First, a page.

With costume design, I'm still figuring it out — and I'm okay with that. I don't have all the answers. I’ve explored so many different facets of this industry and I never knew I wanted to do costume design until I was doing it. It's satisfying and I'm excited by it, which I had lost a bit in editorial and print.
What advice would you give juniors starting out today?
A lot of people entering the fashion industry have tunnel vision, which is great, but they shouldn't be closed off to other jobs that come their way. I've been presented with many roles that I might not have thought was along my career path, but it definitely got me to where I wanted to go. When I interview assistants or stylists to join the team, I love to hear that they're open to TV, to movie, to red carpet. It's about being okay with a range of projects instead of narrowing yourself to one thing.
Gaining as much experience as you can gather, and as much knowledge as you can grasp, is just going to help you in the long run. I also say, all the time, know your history. I think it's so important for everyone, whether you're just entering the industry or more seasoned, to know your references and where your inspiration has come from. While the internet is an amazing resource, I don't think that should be your only point of research.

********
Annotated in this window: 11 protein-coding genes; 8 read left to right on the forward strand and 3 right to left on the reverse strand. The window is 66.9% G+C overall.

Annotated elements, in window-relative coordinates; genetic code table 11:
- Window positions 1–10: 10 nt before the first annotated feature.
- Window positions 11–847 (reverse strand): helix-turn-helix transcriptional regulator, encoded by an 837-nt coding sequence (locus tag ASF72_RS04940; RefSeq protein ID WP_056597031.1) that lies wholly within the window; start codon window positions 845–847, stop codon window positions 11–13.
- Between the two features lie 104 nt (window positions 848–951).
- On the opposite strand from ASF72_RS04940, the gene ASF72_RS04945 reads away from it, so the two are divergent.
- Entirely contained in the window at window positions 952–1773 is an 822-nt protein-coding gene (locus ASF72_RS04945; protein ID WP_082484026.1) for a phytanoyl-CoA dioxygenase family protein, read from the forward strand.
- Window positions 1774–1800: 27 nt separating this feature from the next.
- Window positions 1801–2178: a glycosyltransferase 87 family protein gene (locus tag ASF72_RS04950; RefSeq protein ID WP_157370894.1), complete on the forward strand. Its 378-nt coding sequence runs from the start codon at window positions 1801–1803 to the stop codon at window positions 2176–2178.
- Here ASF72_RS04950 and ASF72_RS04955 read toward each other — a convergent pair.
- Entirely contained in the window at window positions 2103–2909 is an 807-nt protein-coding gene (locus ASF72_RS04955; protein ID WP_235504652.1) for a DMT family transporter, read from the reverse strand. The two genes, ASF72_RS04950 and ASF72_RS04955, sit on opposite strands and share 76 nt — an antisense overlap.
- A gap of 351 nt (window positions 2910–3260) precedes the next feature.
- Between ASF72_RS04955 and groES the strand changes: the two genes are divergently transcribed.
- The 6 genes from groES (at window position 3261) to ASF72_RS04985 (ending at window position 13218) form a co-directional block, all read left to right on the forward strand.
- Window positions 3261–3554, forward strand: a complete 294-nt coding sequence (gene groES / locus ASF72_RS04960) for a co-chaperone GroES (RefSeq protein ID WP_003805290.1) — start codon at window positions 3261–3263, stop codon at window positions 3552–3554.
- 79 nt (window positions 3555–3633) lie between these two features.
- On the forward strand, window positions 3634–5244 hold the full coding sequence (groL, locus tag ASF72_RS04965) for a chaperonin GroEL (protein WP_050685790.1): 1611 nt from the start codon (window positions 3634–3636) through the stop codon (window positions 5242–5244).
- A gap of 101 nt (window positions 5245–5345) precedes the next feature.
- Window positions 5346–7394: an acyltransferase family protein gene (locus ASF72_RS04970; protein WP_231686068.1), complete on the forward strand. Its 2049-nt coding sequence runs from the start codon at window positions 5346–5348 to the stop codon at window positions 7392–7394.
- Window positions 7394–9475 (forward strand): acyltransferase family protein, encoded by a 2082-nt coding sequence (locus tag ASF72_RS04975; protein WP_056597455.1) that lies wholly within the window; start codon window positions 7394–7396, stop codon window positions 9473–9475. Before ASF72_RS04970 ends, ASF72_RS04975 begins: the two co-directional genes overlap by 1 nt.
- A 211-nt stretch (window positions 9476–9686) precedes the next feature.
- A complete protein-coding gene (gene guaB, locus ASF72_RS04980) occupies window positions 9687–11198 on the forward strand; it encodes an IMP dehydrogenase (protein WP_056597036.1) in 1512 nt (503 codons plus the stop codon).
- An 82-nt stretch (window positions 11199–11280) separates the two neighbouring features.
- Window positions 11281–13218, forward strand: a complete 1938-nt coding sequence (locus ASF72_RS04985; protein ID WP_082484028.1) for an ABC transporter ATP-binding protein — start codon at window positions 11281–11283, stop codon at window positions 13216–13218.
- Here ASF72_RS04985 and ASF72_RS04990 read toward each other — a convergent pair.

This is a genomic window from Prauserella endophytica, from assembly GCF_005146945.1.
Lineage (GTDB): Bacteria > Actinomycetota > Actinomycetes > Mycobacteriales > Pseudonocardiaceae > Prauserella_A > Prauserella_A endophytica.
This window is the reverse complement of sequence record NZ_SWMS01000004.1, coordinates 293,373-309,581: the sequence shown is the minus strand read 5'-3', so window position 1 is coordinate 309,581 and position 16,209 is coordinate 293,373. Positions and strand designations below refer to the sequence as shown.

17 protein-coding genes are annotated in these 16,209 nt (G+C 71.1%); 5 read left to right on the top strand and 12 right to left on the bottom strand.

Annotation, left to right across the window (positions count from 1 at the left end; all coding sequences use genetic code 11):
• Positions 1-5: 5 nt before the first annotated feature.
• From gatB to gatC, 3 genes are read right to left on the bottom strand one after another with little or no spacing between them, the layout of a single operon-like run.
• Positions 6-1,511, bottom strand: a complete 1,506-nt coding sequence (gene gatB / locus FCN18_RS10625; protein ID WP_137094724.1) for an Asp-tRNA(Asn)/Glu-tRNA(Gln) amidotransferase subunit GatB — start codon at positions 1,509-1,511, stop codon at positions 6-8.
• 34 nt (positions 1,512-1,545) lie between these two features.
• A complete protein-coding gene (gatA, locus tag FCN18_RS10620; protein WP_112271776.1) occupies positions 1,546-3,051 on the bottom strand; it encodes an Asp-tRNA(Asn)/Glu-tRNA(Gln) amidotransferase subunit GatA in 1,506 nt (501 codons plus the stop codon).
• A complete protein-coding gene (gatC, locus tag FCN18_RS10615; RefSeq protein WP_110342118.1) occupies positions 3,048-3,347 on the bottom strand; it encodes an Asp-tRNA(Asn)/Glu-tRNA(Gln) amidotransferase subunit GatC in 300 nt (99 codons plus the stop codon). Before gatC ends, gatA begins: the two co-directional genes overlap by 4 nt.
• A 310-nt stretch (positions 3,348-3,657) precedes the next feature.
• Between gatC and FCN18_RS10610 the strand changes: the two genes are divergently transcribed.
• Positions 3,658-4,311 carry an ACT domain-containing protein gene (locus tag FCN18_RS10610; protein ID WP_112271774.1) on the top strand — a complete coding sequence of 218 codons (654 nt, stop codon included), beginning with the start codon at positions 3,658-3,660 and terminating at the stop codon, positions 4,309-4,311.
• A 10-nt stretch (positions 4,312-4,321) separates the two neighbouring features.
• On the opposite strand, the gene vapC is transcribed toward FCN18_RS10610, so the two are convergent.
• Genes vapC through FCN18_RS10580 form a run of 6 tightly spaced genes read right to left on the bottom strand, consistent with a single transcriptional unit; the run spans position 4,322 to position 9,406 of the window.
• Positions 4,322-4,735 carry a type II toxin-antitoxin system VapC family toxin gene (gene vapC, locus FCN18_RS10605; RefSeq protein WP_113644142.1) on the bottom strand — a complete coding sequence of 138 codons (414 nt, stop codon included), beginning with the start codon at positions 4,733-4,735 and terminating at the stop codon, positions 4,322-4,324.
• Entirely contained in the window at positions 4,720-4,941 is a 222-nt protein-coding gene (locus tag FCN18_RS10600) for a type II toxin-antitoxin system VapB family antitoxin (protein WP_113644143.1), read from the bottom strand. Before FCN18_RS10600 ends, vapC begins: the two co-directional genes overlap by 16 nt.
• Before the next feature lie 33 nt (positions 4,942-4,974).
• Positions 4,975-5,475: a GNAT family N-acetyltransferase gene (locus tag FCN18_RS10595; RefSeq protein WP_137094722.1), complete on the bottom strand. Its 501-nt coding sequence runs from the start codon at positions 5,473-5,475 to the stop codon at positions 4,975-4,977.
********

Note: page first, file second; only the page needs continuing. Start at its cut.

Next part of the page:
I was able to bring my editorial background to certain moments in [the feature film] Queen & Slim, but editorial is so focused on creating a fantasy — helping people dream through clothing. A lot of my costume design has been rooted in reality, in Queen & Slim especially. It meant actually going into the community in New Orleans, shopping locally in the thrift stores for example, and it was magical.
What do you believe is essential for someone starting a career in fashion?
I think commitment is essential. You truly need to commit to this experience and not give up. Make the decision that this is what you want and you’re going to achieve it by any means necessary.
This industry is hard and it’s especially difficult to break into. For people of colour, it’s even harder because a lot of times, we don’t have the access or funds to support us. We all know what a starting salary in the fashion industry is like and it's a long, tough road sometimes, so as long as you’re committed and know this is where you want to be, you just have to stick with it. I wanted to come to America, I wanted to work in fashion, and I wasn't leaving until I did that.